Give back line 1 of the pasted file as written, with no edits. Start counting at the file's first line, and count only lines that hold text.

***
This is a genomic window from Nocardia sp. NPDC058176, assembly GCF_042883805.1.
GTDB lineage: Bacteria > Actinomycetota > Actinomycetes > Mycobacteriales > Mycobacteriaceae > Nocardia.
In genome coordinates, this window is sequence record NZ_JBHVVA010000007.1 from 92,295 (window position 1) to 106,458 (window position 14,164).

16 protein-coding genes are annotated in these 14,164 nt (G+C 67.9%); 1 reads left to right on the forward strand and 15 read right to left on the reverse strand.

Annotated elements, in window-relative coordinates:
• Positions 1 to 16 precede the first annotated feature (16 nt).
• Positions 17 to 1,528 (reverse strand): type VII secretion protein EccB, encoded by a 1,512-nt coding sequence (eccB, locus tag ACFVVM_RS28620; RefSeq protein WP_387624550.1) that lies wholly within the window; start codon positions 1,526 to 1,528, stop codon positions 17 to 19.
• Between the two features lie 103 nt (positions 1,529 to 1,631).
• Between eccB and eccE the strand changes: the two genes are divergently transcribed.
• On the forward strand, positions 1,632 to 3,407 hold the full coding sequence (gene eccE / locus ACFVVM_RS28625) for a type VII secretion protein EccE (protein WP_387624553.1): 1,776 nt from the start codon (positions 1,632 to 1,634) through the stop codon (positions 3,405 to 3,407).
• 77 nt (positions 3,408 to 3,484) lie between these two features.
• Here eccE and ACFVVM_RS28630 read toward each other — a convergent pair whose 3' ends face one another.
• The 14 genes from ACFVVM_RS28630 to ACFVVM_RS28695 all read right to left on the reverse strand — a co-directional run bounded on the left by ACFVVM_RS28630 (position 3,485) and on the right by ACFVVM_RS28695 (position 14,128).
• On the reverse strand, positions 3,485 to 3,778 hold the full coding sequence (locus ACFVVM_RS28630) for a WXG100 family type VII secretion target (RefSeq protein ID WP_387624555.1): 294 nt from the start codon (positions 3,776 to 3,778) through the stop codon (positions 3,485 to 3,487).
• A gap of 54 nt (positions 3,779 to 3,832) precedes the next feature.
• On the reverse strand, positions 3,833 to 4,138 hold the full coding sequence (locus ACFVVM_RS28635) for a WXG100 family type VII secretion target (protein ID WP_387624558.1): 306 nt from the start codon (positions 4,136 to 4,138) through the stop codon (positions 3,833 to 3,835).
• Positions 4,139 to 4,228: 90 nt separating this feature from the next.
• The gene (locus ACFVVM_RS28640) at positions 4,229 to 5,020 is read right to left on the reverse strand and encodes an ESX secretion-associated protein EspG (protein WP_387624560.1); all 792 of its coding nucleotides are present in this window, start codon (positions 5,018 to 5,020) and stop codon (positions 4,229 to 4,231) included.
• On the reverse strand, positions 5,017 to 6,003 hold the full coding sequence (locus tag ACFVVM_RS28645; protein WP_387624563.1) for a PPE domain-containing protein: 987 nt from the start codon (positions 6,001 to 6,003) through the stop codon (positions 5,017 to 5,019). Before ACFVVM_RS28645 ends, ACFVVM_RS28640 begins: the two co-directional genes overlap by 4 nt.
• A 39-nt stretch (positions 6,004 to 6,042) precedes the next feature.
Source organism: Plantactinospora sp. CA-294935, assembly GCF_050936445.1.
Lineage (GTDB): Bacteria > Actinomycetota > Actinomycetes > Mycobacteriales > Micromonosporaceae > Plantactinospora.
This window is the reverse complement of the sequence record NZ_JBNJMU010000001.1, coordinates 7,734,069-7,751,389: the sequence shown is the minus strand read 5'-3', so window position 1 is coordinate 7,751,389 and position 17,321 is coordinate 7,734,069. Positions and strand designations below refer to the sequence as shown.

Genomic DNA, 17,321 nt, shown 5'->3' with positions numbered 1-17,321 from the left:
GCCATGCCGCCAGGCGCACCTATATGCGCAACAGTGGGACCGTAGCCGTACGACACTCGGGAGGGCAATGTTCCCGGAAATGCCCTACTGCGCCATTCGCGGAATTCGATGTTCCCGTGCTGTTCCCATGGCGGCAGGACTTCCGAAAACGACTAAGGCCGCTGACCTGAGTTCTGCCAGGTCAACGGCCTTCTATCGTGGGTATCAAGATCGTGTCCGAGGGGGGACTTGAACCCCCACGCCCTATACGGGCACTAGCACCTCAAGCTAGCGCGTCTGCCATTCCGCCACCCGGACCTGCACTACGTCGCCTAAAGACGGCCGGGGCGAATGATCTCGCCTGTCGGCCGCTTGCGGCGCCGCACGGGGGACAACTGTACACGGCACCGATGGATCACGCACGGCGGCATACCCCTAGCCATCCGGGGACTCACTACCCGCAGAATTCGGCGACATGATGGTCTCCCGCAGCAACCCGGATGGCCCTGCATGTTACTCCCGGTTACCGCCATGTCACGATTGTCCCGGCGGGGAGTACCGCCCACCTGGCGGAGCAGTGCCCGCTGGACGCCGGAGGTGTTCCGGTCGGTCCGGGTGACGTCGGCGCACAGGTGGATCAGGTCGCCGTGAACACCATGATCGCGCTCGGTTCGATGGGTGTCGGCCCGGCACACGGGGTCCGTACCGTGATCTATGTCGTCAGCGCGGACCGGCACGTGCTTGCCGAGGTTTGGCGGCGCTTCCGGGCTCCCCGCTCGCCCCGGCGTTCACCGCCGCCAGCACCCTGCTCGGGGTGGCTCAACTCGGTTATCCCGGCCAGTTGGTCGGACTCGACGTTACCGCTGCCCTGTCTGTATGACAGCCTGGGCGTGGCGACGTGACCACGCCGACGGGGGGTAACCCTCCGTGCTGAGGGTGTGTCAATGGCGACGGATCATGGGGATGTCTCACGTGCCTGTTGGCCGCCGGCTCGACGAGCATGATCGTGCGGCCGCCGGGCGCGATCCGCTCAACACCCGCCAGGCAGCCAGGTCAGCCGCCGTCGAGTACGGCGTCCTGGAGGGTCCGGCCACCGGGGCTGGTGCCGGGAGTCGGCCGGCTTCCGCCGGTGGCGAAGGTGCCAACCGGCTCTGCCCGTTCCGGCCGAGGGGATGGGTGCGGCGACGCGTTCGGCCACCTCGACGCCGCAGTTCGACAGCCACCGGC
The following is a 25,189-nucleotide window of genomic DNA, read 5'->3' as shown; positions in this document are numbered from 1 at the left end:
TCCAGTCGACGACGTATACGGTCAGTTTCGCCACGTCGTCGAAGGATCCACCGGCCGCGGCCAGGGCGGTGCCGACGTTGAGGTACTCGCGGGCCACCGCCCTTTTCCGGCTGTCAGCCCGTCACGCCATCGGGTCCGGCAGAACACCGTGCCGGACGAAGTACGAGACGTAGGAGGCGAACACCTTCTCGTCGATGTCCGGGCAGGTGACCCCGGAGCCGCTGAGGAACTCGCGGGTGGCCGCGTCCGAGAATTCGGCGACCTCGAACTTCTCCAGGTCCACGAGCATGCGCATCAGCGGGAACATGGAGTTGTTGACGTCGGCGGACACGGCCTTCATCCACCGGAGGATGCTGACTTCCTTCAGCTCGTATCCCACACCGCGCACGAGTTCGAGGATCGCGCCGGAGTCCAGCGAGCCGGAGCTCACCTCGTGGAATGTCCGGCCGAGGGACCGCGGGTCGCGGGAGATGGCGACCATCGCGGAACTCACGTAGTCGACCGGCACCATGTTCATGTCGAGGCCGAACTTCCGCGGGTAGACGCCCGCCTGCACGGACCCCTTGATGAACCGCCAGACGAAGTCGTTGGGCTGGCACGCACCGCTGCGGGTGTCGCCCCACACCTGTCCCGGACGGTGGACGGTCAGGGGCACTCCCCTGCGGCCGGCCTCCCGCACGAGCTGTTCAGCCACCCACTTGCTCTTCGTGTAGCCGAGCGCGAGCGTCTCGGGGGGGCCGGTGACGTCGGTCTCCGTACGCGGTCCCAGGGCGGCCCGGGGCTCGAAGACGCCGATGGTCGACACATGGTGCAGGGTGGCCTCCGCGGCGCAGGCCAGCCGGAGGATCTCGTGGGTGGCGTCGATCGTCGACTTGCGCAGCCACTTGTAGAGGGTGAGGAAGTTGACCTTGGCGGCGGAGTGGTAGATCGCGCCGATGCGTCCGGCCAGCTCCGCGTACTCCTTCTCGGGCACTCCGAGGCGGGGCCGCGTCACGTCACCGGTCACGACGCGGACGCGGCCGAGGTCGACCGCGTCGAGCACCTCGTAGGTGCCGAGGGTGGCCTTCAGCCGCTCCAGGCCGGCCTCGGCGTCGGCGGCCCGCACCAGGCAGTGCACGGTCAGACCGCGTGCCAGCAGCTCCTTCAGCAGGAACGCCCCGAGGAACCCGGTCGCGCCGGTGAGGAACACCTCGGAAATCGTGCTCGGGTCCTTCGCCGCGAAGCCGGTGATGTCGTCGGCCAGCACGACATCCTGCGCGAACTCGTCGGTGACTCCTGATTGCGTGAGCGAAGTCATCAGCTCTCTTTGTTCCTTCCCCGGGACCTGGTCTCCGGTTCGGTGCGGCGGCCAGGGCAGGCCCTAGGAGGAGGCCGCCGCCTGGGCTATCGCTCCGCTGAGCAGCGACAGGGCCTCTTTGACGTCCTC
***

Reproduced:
This is a genomic window from Nocardia sp. NPDC058176, assembly GCF_042883805.1.